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I am almost 33, is it too late to go back to school for a masters?

I am almost 33, is it too late to go back to school for a masters?I am almost 33, is it too late to go back to school for a masters?2021-07-25 09:36:48Mr_冉

No. No. No. I can only speak from experience of being on hiring panels in my industry, but I've never seen employers bat an eyelid about someone being 30+ going for junior roles. 40+ and 50+ is different (although my boss would deny it).

The only issue with doing this in your 30s as opposed to 20s is if you have commitments like mortgages, family etc. There's many solutions to this including doing it part time, selling off mortgages and loans, living at home with parents etc etc but remember you're dealing with family, not rationally minded people, whether it be that they have a need to belittle your plans, just to be troublemakers or just won't let you leave your current situation. All and well if people are reasonable and respectful, but the point remains that your age isn't much of a factor here, it's planning and support. An issue I also see a lot is where people in their 30s drop their MSc as it is too much on top of a job and they underestimated the impact of doing it full time and/or with family or spouse breathing down their kneck when they should be learning and getting it done properly. And if you do plan to do it full time don't assume in any of your planning that you will get a job quickly after graduating. An MSc is a specialist degree and as such narrows what you can aim for, albeit you might end up with a better job than you have now. It's not a “passport to more pay” or something that looks better than a BA just because of the letters.

Plan it right, respect the challenges if you have commitments and you'll be fine. Age doesn't matter here.

Is it too late to go back to school at 45?

Is it too late to go back to school at 45?2021-07-25 09:36:52Mr_诸

Finally something I can reply on.

No most definitely not. My two sisters went to university and I always felt the stupid one out of us three. I was severely bullied at school for years because of a severe case of scoliosis and had to go through a major back operation. I then had to wear a huge body cast for a year. The bullies at school found this highly amusing and made it their mission to abuse me for years. I ran out of the school gates at 16 and vowed never to go to college or uni.

I always worked hard and reached Office Manager status but felt I was just cruising could do more. So I enrolled in college at the age of 44. I carried on working full time and went to college at night time. It was hard but I studied every spare minute, weekends and holidays. At the age of 48, I am now a qualified Accountant and have just landed the job of my dreams and increased my salary by £15k a year. I haven’t finished my studies and want to carry on and become a Chartered Accountant.

Never too late. I hope you achieve your dreams.

Is it too late to go to medical school at 36?

Is it too late to go to medical school at 36?2021-08-24 05:08:34Mr_闵

While it is not to late to go to medical school at 36, I would question why at this point you have decided to make this choice. I have known a few doctors that have successfully done this, and they each had a particular passion underlying their motivation. Since I cannot say what _your_ reason is, I will give one bit of advice. At 36, you will almost certainly end up becoming a primary care physician unless you have some amazing background and or connections that will get you into a specialty program. That being said, medicine has changed so much in recent years, that someone with the intelligence, independence and drive to become a physician will probably be very unhappy in most practice settings. Whereas specialists still have some control over the way they practice medicine, PCPs are more and more under the control of hospital administrators, insurance companies and various regulatory agencies. You will have spent a decade or so of extremely demanding training and likely have huge student loans and a salary that is considerably less than many tradesmen.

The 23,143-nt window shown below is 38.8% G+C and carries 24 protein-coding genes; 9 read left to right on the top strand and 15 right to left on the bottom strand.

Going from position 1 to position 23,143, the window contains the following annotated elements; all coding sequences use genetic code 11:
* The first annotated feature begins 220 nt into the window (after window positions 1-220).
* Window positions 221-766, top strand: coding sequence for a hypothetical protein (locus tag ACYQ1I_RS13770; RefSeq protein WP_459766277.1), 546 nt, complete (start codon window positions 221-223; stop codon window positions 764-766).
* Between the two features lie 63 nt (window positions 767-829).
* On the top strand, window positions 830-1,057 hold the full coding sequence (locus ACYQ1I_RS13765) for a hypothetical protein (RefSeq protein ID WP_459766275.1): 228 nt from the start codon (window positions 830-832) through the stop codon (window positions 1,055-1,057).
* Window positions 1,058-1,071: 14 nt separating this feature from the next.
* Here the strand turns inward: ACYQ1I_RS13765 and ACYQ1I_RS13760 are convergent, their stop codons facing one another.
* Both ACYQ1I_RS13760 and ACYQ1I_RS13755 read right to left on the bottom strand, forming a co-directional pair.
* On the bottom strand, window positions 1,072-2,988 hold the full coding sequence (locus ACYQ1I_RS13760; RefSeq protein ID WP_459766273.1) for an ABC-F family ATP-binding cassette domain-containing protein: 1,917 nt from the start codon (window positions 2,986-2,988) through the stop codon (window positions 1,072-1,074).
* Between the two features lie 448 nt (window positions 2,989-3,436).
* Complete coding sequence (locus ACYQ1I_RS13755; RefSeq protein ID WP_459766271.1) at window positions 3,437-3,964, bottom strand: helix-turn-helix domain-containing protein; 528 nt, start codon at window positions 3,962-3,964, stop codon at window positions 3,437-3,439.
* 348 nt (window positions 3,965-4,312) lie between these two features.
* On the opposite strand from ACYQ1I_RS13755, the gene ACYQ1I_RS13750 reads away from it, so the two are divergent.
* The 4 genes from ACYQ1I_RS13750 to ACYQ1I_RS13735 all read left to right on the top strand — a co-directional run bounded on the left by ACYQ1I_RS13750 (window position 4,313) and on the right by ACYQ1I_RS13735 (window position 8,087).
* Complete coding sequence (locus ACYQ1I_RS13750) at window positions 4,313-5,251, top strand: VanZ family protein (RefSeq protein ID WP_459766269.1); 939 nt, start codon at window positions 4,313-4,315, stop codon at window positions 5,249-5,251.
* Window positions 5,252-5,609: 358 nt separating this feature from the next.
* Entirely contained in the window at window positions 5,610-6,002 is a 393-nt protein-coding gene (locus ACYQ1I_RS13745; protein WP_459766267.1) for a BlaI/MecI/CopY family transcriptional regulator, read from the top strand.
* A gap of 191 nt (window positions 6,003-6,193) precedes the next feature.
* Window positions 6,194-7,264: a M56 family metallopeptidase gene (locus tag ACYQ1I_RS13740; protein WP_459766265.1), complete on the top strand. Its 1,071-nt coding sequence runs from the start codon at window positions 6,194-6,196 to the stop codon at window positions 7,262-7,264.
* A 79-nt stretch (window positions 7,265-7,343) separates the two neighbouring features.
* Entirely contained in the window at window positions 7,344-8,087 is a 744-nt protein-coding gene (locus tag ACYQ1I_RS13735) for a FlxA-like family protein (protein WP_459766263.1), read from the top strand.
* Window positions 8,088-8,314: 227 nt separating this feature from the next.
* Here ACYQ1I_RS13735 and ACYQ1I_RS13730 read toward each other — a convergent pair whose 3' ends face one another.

My suggestion would be to go to nursing school with the goal of becoming a Nurse Practitioner, Nurse Anesthetist or the like. The training is as little as two years before you can enter the workforce as you continue to train, you will not have six-figure student loans that force you into indentured servitude working 80 hour weeks. If you are not happy, you can walk away without having made such a tremendous commitment.

Ultimately, I believe you can achieve any goal you put your mind to, but I feel many people have an anachronistic and glorified view of general medicine in the 21st century. You need to dig deep and honestly evaluate your motivations before you make such of a lifestyle commitment.

Is it too late to go back to school at the age of 25?

Is it too late to go back to school at the age of 25?2021-07-25 09:36:39Mr_杨

I certainly hope not cause I’ve got several more years on you and I’m looking at going back to finish what I started forever ago.

BUT

I will say this. While it may never be too late to go back, it might be too late to go back and get the results you’re looking for.

I would hesitate strongly to suggest anyone 25 or older go back and get a full on, typical degree. You’re 25 now. You’ll be 30 by the time you get that 4year degree. While being 30 in and of itself isn’t a bad thing, the part you have to consider is will that degree make much of a difference when you are 30 or not. There is a lot to be said about experience. Would another 4–5 years experience get you to the same place a degree would?